The incorporation of information technology (IT) into an antimicrobial stewardship program can help improve efficiency of the interventions and facilitate tracking and reporting of key metrics, including outcomes, according to a Society for Healthcare Epidemiology of America (SHEA) white paper publish in the society’s journal Infection Control & Hospital Epidemiology.
Antimicrobial stewardship is the systematic effort to educate and persuade prescribers of antimicrobials to follow evidence-base prescribing, in order to stem antibiotic overuse, and thus antimicrobial resistance. AMS has an organize effort of specialists in infectious diseases; so both in Internal Medicine and Pediatrics with their respective peer-organizations, hospital pharmacists, the public health community and their professional organizations since the late 1990s.
The context of physicians
It has first been implement in hospitals. In the U.S., within the context of physicians‘ prescribing freedom; AMS has largely been voluntary self-regulation in the form of policies and appeals to adhere to a prescribing self discipline. At hospitals, this may take the form of an antimicrobial stewardship program. As of 2014, only the state of California has made this type of AMS mandatory by law.
Clinical decision support tools
Beyond recommendations on how best to select, implement; also utilize EHR and clinical decision-support tools; so the authors outline several recommendations to help close the gaps in existing systems including: Creating more nimble systems for non-acute settings such as primary care clinics, surgery centers, and outpatient dialysis centers.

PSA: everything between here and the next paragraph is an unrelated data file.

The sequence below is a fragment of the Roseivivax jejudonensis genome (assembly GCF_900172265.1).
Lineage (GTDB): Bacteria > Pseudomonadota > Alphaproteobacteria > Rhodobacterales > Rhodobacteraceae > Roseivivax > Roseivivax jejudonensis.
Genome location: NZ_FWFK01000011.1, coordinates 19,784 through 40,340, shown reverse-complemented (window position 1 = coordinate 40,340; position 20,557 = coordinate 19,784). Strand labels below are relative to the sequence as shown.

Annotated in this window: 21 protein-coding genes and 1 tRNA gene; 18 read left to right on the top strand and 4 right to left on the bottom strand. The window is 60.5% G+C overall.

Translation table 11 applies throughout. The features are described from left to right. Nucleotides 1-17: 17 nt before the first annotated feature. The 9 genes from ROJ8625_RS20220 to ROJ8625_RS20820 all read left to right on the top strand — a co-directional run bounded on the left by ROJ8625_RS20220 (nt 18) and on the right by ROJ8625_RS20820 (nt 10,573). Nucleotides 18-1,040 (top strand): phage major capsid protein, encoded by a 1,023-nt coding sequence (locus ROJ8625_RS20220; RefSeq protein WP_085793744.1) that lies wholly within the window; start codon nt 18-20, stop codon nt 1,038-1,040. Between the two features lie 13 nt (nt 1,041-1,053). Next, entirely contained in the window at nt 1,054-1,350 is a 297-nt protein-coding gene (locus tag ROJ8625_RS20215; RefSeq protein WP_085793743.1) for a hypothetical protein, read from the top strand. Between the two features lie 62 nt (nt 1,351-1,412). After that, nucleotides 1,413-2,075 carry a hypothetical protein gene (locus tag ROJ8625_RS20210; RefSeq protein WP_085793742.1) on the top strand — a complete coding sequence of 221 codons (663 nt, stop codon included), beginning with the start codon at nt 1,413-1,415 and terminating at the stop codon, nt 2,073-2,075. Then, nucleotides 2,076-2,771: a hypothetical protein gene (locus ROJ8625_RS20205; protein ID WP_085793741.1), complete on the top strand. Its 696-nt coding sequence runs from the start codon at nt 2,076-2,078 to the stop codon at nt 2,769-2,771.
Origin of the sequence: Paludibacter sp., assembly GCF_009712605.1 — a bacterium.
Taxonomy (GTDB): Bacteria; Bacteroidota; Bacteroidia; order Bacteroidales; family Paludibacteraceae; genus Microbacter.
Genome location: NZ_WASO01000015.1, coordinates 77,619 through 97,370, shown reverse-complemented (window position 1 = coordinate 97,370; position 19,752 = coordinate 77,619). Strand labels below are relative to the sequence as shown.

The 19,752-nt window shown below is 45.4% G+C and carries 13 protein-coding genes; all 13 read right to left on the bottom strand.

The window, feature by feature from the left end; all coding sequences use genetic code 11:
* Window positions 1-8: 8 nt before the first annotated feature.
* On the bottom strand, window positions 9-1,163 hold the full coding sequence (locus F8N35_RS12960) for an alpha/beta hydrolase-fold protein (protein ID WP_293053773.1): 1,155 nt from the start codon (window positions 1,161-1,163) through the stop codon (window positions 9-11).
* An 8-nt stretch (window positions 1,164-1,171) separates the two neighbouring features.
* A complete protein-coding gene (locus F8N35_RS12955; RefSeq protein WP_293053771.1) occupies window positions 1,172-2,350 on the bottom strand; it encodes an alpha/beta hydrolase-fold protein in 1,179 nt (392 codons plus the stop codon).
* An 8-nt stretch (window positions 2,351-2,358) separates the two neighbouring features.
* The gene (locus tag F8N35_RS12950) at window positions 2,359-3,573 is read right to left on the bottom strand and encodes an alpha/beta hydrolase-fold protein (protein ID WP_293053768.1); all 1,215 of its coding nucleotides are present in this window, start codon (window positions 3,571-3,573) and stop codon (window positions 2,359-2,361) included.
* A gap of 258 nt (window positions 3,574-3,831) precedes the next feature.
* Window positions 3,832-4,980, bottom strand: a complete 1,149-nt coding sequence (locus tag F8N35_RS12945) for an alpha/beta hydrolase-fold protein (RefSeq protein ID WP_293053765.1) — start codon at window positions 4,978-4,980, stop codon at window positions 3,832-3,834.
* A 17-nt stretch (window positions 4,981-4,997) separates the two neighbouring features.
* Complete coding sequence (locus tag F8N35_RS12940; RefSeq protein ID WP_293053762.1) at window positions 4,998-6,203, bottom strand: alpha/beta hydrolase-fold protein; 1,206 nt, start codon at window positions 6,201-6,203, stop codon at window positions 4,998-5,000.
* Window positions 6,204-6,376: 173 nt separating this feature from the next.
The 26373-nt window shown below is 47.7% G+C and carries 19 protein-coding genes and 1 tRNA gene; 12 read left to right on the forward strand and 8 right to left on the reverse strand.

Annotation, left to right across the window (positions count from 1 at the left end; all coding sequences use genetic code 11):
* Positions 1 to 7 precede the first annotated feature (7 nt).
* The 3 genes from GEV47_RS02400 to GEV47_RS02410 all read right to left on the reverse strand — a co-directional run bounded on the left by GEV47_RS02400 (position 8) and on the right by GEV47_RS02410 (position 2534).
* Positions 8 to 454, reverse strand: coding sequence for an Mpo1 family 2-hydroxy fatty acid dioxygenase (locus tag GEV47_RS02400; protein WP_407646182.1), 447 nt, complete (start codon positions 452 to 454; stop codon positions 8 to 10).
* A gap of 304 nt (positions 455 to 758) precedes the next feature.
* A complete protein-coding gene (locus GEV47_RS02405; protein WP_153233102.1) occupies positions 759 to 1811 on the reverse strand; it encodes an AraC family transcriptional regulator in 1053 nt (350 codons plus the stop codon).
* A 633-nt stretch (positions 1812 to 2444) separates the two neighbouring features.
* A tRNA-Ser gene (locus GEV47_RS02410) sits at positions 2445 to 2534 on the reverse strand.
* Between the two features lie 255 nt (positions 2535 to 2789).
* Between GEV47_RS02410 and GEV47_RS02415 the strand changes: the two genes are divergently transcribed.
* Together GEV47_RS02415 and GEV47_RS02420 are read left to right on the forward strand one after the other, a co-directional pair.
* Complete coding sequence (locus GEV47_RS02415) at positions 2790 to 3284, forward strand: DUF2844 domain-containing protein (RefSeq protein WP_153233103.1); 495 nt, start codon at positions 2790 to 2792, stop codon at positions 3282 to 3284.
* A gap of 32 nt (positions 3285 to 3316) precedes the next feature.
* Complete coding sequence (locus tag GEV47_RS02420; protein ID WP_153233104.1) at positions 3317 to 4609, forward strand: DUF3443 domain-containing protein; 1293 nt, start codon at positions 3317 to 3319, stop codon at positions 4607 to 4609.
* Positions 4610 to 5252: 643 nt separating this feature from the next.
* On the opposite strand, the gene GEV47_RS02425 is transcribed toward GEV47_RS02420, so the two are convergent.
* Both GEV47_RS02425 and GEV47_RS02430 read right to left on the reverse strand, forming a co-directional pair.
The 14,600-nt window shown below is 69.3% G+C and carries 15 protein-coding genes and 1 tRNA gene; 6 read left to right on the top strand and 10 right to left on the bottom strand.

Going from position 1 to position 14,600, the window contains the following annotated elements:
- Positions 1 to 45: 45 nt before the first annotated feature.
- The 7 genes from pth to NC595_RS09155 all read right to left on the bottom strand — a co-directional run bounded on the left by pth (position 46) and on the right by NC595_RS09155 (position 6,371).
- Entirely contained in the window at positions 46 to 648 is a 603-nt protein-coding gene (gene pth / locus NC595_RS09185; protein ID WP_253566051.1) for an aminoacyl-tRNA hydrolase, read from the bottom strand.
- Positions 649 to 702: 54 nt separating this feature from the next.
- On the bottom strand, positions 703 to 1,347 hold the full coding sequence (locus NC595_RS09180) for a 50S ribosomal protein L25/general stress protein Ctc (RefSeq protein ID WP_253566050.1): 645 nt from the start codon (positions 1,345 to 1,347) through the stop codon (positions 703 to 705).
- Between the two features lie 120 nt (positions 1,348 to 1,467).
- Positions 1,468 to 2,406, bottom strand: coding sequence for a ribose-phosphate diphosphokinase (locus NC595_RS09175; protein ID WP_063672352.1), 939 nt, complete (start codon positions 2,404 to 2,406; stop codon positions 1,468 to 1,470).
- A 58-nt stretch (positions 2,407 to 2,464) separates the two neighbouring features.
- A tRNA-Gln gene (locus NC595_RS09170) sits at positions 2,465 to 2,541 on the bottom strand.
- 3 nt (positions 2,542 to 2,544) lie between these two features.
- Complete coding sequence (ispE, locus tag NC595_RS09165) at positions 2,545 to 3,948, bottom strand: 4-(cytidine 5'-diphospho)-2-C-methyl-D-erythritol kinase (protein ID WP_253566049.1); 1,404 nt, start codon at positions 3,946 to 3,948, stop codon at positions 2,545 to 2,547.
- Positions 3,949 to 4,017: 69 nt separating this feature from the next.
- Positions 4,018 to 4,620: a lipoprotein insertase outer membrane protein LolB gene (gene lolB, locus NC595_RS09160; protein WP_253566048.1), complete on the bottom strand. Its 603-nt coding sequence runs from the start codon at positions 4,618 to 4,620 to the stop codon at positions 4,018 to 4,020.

Improving documentation processes for clinical decision support and EHR tools to reduce the provider burden. Enhancing the ability to track and report patient outcomes. Establishing user networks to share best practices and reduce redundancies to help increase the efficiency of the development of rules and reports
“While existing systems may present challenges; so when use optimally, informatics can create readily available tools for local and national reporting; hence help guide appropriate antimicrobial prescribing that improves selection, dosing, and duration of therapy, and serve as an educational reference for trainees and providers,” said Kuper.